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Consumers’ right no ERC, PEDC concern


By Pet Melliza


We thought all the while that it is the Formosa Heavy Industries-Global Business Power that had the highest stake when the coal-fired power plant was still in the drawing board.


Now, we realize that it is Uygunku (never mind the spelling) who also owns the only flour mill in Western Visayas, who is the biggest winner in the swindle of setting up the controversial power generator. Formosa turned out to be only the supplier of machinery.


Uygunku is the biggest shareholder of the Panay Energy Development Corporation (PEDC) that owns the coal-fired power plant at Ingore, La Paz, Iloilo City.


The plant is now in place and operating. In 2007, when its paid hacks (to include Padre Damaso whose sense of right and wrong is as revolting as his looks) were still wooing Ilonggos’ acceptance, they did three things: first, they promised heaven, second, they promised heaven and third, they promised heaven to all power consumers regardless of race, age, religion and sex. And they succeeded to keep their word for a while. For the past three months, Iloilo City enjoyed the country’s cheapest electricity and it appeared that it was one promise fulfilled by PEDC.


Consumers enjoyed the rate of only P7.30 per kwh. That turned out to be the same trick of overfeeding a Peking duck prior to bleeding it dead. Unbeknownst to us, PEDC already wanted to charge high but could not because the Energy Regulatory Commission (ERC) had not yet approved its rate application.


We were lulled into blissful ignorance that the P7.30 per kilowatt/hour energy that Panay Power Corporation (PECO) was distributing was already one heaven come true that PEDC and its mouthpieces promised.


However, that was short lived. The local media reports that starting this month, power rate charged by PECO will jack up by P3.30 per kilowatt/hour which means, Iloilo City power consumers are as cursed as their counterparts in the three electric cooperatives of Iloilo (ILECO 1, 2 and 3) whose electric bills also hit past the P10.60 per kwh mark.


The scenario has many countless actors, all programmed to help  Uygunku and his PEDC to justify a broad daylight robbery. Mayor Jed Patrick Mabilog who fawned and was one of the key players who railroaded the entry of the coal-fired power plant, now sheds crocodile tears for consumers.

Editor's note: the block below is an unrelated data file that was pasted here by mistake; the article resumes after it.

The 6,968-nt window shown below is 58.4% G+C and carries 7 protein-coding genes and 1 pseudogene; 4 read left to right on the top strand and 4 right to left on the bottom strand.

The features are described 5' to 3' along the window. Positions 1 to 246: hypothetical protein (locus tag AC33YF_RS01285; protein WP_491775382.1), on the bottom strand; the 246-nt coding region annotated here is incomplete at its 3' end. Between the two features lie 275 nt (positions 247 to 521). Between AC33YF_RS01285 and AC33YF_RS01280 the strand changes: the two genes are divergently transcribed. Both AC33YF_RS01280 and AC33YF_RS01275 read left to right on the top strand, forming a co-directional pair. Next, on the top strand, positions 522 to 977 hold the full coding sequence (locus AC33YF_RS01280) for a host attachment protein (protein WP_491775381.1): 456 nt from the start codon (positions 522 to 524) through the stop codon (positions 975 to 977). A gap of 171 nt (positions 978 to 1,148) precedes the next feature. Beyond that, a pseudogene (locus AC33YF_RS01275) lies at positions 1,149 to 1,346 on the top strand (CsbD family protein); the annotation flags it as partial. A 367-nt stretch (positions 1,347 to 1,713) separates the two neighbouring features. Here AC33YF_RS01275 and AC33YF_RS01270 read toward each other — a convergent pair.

Mabilor sent an actor in the person of Victor Facultad to the ERC to file a motion for reconsideration because the approved rate increase was excessive. According to him, the reasonable hike is only P1.50 per kwh.


Mabilog could not feign ignorance. He was well informed by environmentalists that “cheap coal” was but a myth. No less than Rep. (then mayor) Jerry Trenas’s sister-in-law, Dok Kristin, lectured him (as vice mayor then) and other city officials to include Buenaventura Geronimo (whoever he might be) that coal in the hands of capitalists, can never, never be cheap. He ignored her. Dok Kristin, a medical specialist, was one of the most articulate and vigorous oppositors in the entry of the coal-fired power plants.


The explanation for that is simple: big capitalists invest not to promote public welfare, but to rake superprofits as much as possible no matter what. That applies for coal-fired power plants as well.


Now Mabilog wants to score pogi points: kunu, he is going against, Alfonso Uy, by filing a motion for reconsideration with the ERC to reduce the rate approved for PEDC.  Such tall tale.


If he were sincere, Mabilog should have examined the books and asked PEDC why it bloated its construction costs to justify its proposed rate. Or, as mayor of this unfortunate city, he should have ordered  PEDC to explain how its earlier computation of the total costs of P6 billion ballooned to P12 billion.


PEDC has bloated its construction cost to justify a P10.60 per kwh power cost. The public uproar generated in the wake of news that ERC already granted PEDC’s rate hike application bodes ill for consumers.


For one, it merely shows that the ERC, like its sister department the Department of Energy (DoE), has been created by law to accomplish one thing: serve as legal counsel not only for power producers, but, worse, for the Oil Cartel.


See the complicity of the ERC–DoE in ignoring consumers’ rights against the cartel?*


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